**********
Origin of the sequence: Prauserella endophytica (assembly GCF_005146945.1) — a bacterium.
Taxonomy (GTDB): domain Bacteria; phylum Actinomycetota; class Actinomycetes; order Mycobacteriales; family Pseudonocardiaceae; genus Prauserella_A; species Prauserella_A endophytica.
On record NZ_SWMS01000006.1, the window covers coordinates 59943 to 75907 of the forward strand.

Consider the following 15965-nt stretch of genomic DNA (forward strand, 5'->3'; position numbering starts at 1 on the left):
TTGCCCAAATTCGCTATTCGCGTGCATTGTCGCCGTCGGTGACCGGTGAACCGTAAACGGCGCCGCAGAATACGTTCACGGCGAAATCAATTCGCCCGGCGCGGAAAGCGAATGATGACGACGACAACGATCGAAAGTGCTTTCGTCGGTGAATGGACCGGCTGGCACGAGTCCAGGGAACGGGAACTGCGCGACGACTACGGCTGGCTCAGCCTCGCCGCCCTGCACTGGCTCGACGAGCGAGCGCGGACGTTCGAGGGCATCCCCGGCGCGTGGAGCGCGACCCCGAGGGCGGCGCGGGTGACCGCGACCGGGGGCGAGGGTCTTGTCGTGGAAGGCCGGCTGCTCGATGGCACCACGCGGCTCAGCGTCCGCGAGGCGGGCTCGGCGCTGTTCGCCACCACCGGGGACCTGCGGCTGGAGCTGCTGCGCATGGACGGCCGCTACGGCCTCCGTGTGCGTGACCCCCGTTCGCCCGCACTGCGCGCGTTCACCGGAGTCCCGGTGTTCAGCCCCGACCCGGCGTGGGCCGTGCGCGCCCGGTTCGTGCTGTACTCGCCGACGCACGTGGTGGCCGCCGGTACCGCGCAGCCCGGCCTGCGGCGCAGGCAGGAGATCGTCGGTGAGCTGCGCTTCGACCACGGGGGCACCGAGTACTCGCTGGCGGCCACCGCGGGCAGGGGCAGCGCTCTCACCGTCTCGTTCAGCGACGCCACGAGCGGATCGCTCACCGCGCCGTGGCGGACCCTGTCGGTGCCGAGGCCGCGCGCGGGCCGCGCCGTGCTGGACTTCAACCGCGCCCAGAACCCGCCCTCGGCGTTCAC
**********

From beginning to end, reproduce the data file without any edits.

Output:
Origin of the sequence: Prauserella endophytica (assembly GCF_005146945.1) — a bacterium.
Taxonomy (GTDB): domain Bacteria; phylum Actinomycetota; class Actinomycetes; order Mycobacteriales; family Pseudonocardiaceae; genus Prauserella_A; species Prauserella_A endophytica.
On record NZ_SWMS01000006.1, the window covers coordinates 59943 to 75907 of the forward strand.

Consider the following 15965-nt stretch of genomic DNA (forward strand, 5'->3'; position numbering starts at 1 on the left):
TTGCCCAAATTCGCTATTCGCGTGCATTGTCGCCGTCGGTGACCGGTGAACCGTAAACGGCGCCGCAGAATACGTTCACGGCGAAATCAATTCGCCCGGCGCGGAAAGCGAATGATGACGACGACAACGATCGAAAGTGCTTTCGTCGGTGAATGGACCGGCTGGCACGAGTCCAGGGAACGGGAACTGCGCGACGACTACGGCTGGCTCAGCCTCGCCGCCCTGCACTGGCTCGACGAGCGAGCGCGGACGTTCGAGGGCATCCCCGGCGCGTGGAGCGCGACCCCGAGGGCGGCGCGGGTGACCGCGACCGGGGGCGAGGGTCTTGTCGTGGAAGGCCGGCTGCTCGATGGCACCACGCGGCTCAGCGTCCGCGAGGCGGGCTCGGCGCTGTTCGCCACCACCGGGGACCTGCGGCTGGAGCTGCTGCGCATGGACGGCCGCTACGGCCTCCGTGTGCGTGACCCCCGTTCGCCCGCACTGCGCGCGTTCACCGGAGTCCCGGTGTTCAGCCCCGACCCGGCGTGGGCCGTGCGCGCCCGGTTCGTGCTGTACTCGCCGACGCACGTGGTGGCCGCCGGTACCGCGCAGCCCGGCCTGCGGCGCAGGCAGGAGATCGTCGGTGAGCTGCGCTTCGACCACGGGGGCACCGAGTACTCGCTGGCGGCCACCGCGGGCAGGGGCAGCGCTCTCACCGTCTCGTTCAGCGACGCCACGAGCGGATCGCTCACCGCGCCGTGGCGGACCCTGTCGGTGCCGAGGCCGCGCGCGGGCCGCGCCGTGCTGGACTTCAACCGCGCCCAGAACCCGCCCTCGGCGTTCAC